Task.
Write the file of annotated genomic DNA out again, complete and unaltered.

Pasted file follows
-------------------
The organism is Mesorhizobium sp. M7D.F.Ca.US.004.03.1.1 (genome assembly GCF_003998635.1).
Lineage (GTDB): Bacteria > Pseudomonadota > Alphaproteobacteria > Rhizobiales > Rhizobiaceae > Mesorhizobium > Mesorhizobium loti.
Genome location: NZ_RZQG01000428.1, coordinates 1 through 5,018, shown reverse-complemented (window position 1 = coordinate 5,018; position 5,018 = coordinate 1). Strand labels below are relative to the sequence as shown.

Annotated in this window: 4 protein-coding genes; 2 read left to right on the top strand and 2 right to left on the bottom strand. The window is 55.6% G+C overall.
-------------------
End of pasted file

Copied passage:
The organism is Mesorhizobium sp. M7D.F.Ca.US.004.03.1.1 (genome assembly GCF_003998635.1).
Lineage (GTDB): Bacteria > Pseudomonadota > Alphaproteobacteria > Rhizobiales > Rhizobiaceae > Mesorhizobium > Mesorhizobium loti.
Genome location: NZ_RZQG01000428.1, coordinates 1 through 5,018, shown reverse-complemented (window position 1 = coordinate 5,018; position 5,018 = coordinate 1). Strand labels below are relative to the sequence as shown.

Annotated in this window: 4 protein-coding genes; 2 read left to right on the top strand and 2 right to left on the bottom strand. The window is 55.6% G+C overall.